Tacco does not want to return to Maryland, which I understand.  Though we do miss our friends and family, we’ve developed a momentum that will almost certainly be killed by settling back into our house.  And it’s unclear to what extent we will settle.  Tacco wrote about her uncomfortable experience of being back in the house alone for a few days with it in a “ready to show” state.  My experience (a one day stay) was similar – I didn’t even sleep in my bedroom… just took my luggage down to the basement, tried not to disturb anything, and slept on the couch.  If we return, it will likely be some extension of that same phenomenon, given that we’ll probably leave our fully loaded motorhome on the West Coast rather than drive it all the way back to Maryland, store it, and winterize it.  Plus we won’t want to fully re-integrate ourselves into the various social commitments (Scouting, sports, etc) while knowing that we plan to leave again in the Spring.  I think it will feel like living in someone else’s house on an extended visit.

That said, I really don’t see any viable alternative to returning.  Even if we decided that we could sustain paying a mortgage and all the other expenses for a house in which we weren’t living (and we definitely didn’t decide that), the house can’t just sit empty through the winter.

Our winter plans were fairly amorphous anyway.  We didn’t want to just spend a few months doddering in Florida with all the other snowbirds, waiting for it to warm back up, so we talked about a ski month, maybe a few weeks abroad…  While that won’t happen now, what we are planning is not too far afield.

The kids definitely do want to return to Maryland.  When pressed, however, it’s always about the friends they miss.  Being back could break heavily either way for them.  They could realize that they didn’t really miss it after all and that their friends are busy with school and moving on, or they could cling to the return of some semblance of familiarity and make leaving again even more difficult than it was the first time.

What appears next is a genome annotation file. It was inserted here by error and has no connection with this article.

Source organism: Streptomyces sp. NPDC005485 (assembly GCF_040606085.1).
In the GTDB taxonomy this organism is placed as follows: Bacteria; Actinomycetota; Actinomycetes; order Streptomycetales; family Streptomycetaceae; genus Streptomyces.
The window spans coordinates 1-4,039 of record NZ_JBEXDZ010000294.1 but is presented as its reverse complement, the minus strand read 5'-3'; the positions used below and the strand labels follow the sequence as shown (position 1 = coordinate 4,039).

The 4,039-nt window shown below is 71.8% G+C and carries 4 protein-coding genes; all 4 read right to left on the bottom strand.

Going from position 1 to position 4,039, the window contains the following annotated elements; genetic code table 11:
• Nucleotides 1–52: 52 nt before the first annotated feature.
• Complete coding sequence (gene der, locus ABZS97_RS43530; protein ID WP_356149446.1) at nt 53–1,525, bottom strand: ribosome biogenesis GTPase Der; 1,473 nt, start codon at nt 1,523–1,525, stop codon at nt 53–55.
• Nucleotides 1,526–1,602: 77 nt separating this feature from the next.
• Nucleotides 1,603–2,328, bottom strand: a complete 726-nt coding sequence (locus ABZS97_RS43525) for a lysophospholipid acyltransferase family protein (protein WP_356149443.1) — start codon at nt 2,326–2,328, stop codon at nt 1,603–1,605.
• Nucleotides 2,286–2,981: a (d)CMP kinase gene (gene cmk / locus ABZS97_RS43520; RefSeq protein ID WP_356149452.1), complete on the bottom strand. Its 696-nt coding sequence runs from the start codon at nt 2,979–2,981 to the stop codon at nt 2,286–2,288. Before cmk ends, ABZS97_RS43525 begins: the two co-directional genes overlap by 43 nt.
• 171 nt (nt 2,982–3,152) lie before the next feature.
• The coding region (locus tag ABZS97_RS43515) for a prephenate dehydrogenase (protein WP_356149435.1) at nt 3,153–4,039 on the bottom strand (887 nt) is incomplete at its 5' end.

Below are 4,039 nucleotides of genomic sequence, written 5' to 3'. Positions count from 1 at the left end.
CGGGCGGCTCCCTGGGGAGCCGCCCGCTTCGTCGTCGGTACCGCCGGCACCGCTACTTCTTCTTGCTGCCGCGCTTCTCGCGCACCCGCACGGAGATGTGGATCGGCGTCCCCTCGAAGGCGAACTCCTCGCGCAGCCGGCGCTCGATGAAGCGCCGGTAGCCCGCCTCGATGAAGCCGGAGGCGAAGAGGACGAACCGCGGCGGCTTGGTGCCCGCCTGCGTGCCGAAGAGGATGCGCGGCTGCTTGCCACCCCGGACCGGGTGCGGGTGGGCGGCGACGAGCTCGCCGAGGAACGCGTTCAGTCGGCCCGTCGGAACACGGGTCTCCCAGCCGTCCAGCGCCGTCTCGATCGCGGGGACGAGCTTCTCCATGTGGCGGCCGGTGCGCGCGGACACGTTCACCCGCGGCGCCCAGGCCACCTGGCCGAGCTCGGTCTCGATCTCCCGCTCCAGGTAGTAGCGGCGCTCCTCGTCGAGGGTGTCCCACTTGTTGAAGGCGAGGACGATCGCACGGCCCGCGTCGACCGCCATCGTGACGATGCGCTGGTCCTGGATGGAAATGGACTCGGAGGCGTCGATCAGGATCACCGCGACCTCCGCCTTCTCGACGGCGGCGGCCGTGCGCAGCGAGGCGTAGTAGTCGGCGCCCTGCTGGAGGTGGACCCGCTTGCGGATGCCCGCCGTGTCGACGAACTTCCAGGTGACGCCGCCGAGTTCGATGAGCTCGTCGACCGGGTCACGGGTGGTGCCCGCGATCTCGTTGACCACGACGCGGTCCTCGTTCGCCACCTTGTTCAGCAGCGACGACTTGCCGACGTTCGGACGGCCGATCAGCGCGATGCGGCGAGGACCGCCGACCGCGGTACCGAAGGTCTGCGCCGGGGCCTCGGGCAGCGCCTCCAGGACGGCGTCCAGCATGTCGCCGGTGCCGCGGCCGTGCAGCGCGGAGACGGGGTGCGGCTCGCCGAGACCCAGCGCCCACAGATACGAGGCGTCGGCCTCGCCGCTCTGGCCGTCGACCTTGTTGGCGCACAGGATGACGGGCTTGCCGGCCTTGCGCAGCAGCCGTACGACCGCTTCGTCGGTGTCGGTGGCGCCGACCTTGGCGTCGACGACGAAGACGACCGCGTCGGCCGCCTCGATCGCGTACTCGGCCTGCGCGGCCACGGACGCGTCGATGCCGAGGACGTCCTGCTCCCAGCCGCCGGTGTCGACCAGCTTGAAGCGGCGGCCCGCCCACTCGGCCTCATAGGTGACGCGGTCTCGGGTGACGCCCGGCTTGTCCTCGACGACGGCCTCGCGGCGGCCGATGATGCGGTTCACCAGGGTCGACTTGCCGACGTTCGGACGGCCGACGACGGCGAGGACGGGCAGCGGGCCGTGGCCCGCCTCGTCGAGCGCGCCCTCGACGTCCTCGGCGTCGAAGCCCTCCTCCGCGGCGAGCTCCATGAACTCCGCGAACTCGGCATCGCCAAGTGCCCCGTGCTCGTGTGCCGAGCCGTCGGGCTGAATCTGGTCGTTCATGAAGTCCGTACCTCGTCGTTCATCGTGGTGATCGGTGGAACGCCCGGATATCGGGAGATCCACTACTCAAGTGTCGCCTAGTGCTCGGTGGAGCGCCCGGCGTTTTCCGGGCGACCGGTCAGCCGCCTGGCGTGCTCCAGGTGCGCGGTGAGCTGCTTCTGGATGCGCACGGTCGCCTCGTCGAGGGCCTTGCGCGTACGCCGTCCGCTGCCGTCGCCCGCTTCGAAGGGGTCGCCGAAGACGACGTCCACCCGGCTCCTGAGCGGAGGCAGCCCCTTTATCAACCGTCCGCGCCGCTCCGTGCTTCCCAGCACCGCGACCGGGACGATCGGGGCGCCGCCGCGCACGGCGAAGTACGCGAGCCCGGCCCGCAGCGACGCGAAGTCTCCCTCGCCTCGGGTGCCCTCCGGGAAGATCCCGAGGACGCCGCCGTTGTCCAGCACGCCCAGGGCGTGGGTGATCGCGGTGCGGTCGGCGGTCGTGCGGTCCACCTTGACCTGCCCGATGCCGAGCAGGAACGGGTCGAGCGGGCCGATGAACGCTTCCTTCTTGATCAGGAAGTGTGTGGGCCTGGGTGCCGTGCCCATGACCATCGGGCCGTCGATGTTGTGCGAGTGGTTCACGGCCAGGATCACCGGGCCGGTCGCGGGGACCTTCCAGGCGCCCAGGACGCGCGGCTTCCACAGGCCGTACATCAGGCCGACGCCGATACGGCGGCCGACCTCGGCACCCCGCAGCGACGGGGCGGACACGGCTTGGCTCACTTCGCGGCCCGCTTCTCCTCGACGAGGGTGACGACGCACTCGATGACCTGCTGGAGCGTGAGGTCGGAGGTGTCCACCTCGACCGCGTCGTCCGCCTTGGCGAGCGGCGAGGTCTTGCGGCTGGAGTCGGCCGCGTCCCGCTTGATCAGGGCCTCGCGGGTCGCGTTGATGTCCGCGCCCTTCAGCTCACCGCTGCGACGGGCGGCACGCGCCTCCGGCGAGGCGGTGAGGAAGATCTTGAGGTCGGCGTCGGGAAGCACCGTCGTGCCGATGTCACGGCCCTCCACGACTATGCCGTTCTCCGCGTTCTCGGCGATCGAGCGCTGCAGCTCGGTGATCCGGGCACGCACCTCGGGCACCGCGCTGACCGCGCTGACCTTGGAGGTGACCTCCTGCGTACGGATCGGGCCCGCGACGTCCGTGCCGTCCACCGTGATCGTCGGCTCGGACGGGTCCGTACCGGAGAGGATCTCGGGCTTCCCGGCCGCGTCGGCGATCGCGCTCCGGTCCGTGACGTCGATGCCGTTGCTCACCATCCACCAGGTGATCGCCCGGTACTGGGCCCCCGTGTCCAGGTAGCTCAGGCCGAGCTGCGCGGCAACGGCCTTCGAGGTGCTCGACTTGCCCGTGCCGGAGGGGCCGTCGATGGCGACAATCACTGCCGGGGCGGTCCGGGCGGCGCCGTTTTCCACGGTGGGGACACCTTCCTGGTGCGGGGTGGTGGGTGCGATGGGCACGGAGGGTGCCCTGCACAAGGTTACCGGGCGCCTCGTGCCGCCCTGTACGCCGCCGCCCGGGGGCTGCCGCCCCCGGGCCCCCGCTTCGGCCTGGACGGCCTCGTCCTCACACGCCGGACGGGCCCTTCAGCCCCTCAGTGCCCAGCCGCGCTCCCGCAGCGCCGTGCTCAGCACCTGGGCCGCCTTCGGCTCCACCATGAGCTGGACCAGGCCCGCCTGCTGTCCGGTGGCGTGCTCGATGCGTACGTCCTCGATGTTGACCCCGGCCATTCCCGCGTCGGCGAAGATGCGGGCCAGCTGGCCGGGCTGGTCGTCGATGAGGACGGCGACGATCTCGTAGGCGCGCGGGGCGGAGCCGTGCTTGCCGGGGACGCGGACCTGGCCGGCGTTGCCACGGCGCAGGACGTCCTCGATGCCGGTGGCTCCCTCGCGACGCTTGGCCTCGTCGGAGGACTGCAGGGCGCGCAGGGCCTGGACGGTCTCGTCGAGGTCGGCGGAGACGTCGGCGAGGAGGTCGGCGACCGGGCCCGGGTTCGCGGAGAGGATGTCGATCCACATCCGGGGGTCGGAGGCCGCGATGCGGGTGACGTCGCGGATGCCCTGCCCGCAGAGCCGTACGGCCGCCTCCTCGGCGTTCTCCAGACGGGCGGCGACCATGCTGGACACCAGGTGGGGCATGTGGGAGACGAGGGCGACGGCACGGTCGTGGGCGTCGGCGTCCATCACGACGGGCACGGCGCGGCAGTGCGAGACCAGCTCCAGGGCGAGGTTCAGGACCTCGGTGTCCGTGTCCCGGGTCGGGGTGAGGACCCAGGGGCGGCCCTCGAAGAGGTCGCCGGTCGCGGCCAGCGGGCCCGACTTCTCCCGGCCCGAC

I’m somewhere in the middle on the kids-to-Tacco spectrum of desire to return, though closer to Tacco than the kids.  My gut reaction to flying back and taking a few months off the road schedule is relief, but it’s followed closely by distrust of that relief, as I think it will come with baggage.  A clean cut would’ve been preferable.  But of course that ship has sailed.

So, after much conversational noodling and what-iffing down various forked paths, punctuated by the oohs and aahs brought on by the aforementioned best meal ever, the current iteration of The Plan is this:  We’re going to keep on traveling, staying generally in the West, until early December, at which point we’ll park the RV and Toad (only unloading / shipping home what we absolutely need) for storage at a military base in Southern California.  We’ll fly back to Maryland, take the house off the market, and re-group.  We don’t intend the house to be a “home” as much as a “home base,” as with the kids not in school, we’ll take every opportunity we can manage to continue in the spirit of our trip.  We still may do a winter month in the mountains, though it’s looking like we’ll do that back in Bend rather than Park City or somewhere crazy like the Alps.  And in the early Spring we’ll put the house back on the market, fly back to California, pick up Davista, and hopefully jump right back in.  There’s so much more to see.   Always.

We still don’t know where we’re going to live, and at some point we’re really going to have to get serious about that.  But at least we have a workable plan from which to deviate again and the kids have something solid to look forward to.